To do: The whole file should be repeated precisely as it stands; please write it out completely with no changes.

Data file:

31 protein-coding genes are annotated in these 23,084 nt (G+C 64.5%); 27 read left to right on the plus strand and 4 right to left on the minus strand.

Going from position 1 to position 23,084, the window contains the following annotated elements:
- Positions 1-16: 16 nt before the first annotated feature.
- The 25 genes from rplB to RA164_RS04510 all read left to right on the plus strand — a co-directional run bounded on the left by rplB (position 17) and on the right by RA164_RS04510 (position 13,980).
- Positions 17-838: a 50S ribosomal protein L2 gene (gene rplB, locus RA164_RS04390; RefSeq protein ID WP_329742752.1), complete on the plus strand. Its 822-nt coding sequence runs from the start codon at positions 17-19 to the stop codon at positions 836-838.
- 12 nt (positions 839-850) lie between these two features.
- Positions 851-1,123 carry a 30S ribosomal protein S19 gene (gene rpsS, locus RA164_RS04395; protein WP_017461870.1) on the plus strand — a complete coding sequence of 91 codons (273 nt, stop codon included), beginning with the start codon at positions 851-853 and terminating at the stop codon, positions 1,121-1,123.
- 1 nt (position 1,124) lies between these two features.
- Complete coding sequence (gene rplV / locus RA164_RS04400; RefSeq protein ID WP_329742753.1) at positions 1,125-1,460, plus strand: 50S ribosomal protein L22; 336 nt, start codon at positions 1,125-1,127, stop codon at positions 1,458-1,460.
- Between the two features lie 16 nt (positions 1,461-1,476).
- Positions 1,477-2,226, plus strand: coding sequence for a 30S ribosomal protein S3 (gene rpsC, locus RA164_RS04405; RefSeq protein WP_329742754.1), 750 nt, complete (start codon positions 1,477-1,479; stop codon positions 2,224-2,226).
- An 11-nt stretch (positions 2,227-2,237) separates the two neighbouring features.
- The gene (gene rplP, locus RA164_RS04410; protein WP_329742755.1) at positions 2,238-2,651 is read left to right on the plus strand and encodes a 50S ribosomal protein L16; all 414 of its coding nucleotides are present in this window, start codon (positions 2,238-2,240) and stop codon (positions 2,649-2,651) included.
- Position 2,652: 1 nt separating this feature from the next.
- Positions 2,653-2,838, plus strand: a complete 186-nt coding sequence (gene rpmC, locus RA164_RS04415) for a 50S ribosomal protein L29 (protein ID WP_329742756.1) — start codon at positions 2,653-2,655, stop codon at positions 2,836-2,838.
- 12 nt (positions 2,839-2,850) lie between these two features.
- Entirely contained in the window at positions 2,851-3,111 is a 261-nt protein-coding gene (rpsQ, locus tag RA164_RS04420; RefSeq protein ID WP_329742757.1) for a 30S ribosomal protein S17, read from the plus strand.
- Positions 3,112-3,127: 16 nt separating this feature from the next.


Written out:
31 protein-coding genes are annotated in these 23,084 nt (G+C 64.5%); 27 read left to right on the plus strand and 4 right to left on the minus strand.

Going from position 1 to position 23,084, the window contains the following annotated elements:
- Positions 1-16: 16 nt before the first annotated feature.
- The 25 genes from rplB to RA164_RS04510 all read left to right on the plus strand — a co-directional run bounded on the left by rplB (position 17) and on the right by RA164_RS04510 (position 13,980).
- Positions 17-838: a 50S ribosomal protein L2 gene (gene rplB, locus RA164_RS04390; RefSeq protein ID WP_329742752.1), complete on the plus strand. Its 822-nt coding sequence runs from the start codon at positions 17-19 to the stop codon at positions 836-838.
- 12 nt (positions 839-850) lie between these two features.
- Positions 851-1,123 carry a 30S ribosomal protein S19 gene (gene rpsS, locus RA164_RS04395; protein WP_017461870.1) on the plus strand — a complete coding sequence of 91 codons (273 nt, stop codon included), beginning with the start codon at positions 851-853 and terminating at the stop codon, positions 1,121-1,123.
- 1 nt (position 1,124) lies between these two features.
- Complete coding sequence (gene rplV / locus RA164_RS04400; RefSeq protein ID WP_329742753.1) at positions 1,125-1,460, plus strand: 50S ribosomal protein L22; 336 nt, start codon at positions 1,125-1,127, stop codon at positions 1,458-1,460.
- Between the two features lie 16 nt (positions 1,461-1,476).
- Positions 1,477-2,226, plus strand: coding sequence for a 30S ribosomal protein S3 (gene rpsC, locus RA164_RS04405; RefSeq protein WP_329742754.1), 750 nt, complete (start codon positions 1,477-1,479; stop codon positions 2,224-2,226).
- An 11-nt stretch (positions 2,227-2,237) separates the two neighbouring features.
- The gene (gene rplP, locus RA164_RS04410; protein WP_329742755.1) at positions 2,238-2,651 is read left to right on the plus strand and encodes a 50S ribosomal protein L16; all 414 of its coding nucleotides are present in this window, start codon (positions 2,238-2,240) and stop codon (positions 2,649-2,651) included.
- Position 2,652: 1 nt separating this feature from the next.
- Positions 2,653-2,838, plus strand: a complete 186-nt coding sequence (gene rpmC, locus RA164_RS04415) for a 50S ribosomal protein L29 (protein ID WP_329742756.1) — start codon at positions 2,653-2,655, stop codon at positions 2,836-2,838.
- 12 nt (positions 2,839-2,850) lie between these two features.
- Entirely contained in the window at positions 2,851-3,111 is a 261-nt protein-coding gene (rpsQ, locus tag RA164_RS04420; RefSeq protein ID WP_329742757.1) for a 30S ribosomal protein S17, read from the plus strand.
- Positions 3,112-3,127: 16 nt separating this feature from the next.